Around this time last year, I had just finished up my first year of college. I was home for the summer, and faithfully punching someone’s clock as if my life depended on it. Like any other student, I was on a mission to make as much money as possible before next semester.
I worked two jobs last summer, both of which I stopped working well before August.
The first job, where I was returning employee, was at a hospital. I worked in the cafeteria — room service, primarily — delivering trays to rooms, but occasionally prepping the meals and trays, as well as taking orders in the call center.
This was the first job I had with double-digit pay, and the first job I actually enjoyed working. Needless to say, it was a major upgrade from McDonald’s — but that’s a different story.
In addition to this job, I had got hired through a temp service at a ducked-off warehouse, putting together doorknobs. Odd ass job, I know. Anyways, they paid me the same amount as the other job, but I absolutely hated it.
The only thing that kept me there was the pay and the fact my homie who put me on, worked there with me.
I worked the warehouse job Monday through Friday, from 6AM to 3PM, sometimes 4AM to 3PM, if we didn’t meet production goals and we had mandatory overtime the next morning. As for the other job, I worked every day of the week, 5PM to 9PM — sometimes picking up morning shifts on the weekend for more pay.
I did that for about a month and a half.
The hospital started hiring more full-time employees and slowly began cutting back my hours. After not being on a two-week schedule for a single day, I eventually quit. As for the other job, they fired me — with little to no explanation as to why.
Realizing I still had another month and a half until I had to start classes again, I was back to submitting applications like crazy. Long story short, that “summer grind” was short lived and I never found employment for that remaining time.
However, I’m happy I didn’t.
While working both jobs simultaneously, I was slowly working myself to death. I barely slept during that period of time and I was definitely depressed. At both jobs, I had a lot of time to be alone with my thoughts and I ultimately came to the realization of two things.
One, although we all hate these 9 to 5 type of jobs, there’s too many people to count, who have no choice but to work them if they want to survive. (Notice I said survive and not thrive.) Two, I cannot let myself be one of those people.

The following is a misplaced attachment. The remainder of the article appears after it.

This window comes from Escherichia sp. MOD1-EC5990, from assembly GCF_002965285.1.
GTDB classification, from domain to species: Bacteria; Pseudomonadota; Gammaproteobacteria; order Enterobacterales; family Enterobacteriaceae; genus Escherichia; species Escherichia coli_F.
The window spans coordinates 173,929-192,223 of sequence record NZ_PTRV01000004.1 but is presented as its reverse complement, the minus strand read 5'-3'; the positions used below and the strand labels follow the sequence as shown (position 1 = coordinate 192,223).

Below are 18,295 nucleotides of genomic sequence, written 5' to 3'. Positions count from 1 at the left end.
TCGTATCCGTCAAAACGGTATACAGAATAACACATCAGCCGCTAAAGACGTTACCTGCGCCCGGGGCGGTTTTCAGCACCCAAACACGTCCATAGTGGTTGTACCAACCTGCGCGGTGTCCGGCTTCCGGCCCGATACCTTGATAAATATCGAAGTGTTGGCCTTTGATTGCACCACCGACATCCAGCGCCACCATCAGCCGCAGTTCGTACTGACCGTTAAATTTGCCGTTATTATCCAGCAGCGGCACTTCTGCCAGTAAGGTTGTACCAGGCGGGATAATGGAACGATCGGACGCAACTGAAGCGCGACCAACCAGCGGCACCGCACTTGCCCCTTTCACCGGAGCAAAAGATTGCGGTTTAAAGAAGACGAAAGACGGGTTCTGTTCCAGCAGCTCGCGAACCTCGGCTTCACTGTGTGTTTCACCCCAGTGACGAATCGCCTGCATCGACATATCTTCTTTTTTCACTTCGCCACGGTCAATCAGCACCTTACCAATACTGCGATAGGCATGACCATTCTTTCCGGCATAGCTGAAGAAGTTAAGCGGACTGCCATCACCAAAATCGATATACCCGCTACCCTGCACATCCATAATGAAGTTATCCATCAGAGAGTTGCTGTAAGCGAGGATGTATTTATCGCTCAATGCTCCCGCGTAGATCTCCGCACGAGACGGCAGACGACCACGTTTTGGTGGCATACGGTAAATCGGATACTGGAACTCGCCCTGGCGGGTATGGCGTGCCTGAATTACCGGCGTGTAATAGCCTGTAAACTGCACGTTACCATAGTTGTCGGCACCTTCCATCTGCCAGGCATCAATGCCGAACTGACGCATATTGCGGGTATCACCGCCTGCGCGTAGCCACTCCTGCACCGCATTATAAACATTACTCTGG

Luckily, I’m a full-time student and I’m currently in a position to potentially escape that trap but others aren’t as fortunate. There’s people who have been trapped in that cycle their entire life and honestly, there’s nothing more depressing than that.
If we were all able to live the life we truly want and make money how we choose to, the world wouldn’t function properly. The world needs janitors and fast food employees — or else we would all be in Chic-fil-A making our own shit.
Everyone can’t be famous for something (or nothing) — the world needs that balance.
However, I on the other hand know I was called to be something greater than who I am now. There’s no way God put me on this Earth with the abilities that I have, to just be someone sitting in a factory putting together doorknobs.
As a result of my frustration during that period of time, “The Come Up” was born.
Although this isn’t the first song I’ve ever written, it means a lot to me because I feel it speaks for everyone who wasn’t born into wealth. We’ve all felt the depression and frustration of being in that trap at some point, if you aren’t still in it now.
If you’re a creative like myself, you understand my level of frustration.
There’s people who are flourishing financially because of their talents and others who are for no reason at all. Knowing I’m just as talented and there’s other people who are too and just haven’t been discovered yet, is what frustrates me.
We’ve all heard the saying “Money can’t buy happiness,” (which is a quote I included in the song, just worded differently) but I believe it can to a certain extent. Obviously, money isn’t everything, but money could solve a lot of my problems — and if you’re reading this, I’m sure you can say the same.
The other half of my frustration comes from not knowing if I’ll ever reach the level I aspire to be at — not only in wealth but in status. As an introvert, one of the many reasons why I didn’t start sharing my music sooner is because I didn’t want the attention.
I originally never wanted to pursue a career in music because I didn’t want the lifestyle that came with it. However, after finally being real with myself, I do want that platform.
I want to be able to aspire as many people as can through my music and by just being myself.
Sometimes I wonder if I’m wasting my time in college. Other times I wonder if I’m wasting my money on studio time. Yet, I came to the conclusion that anytime you’re investing in yourself and your goals, not a damn thing is being wasted.
One of my favorite bars from “The Come Up,” is ‘Dear Lord make it stop, but I must be late / ’cause I feel like God sleep every time that I pray.’ I love it because it accurately sums up my fluctuating faith.
I get discouraged sometimes like everyone else but the truth of the matter of is, this is literally only the beginning for me.
We all don’t want to be punching clocks for the rest of our life but we have to stay down until the come up arrives. The key to thriving and not just surviving is staying patient and believing our time is coming.
Note to Self.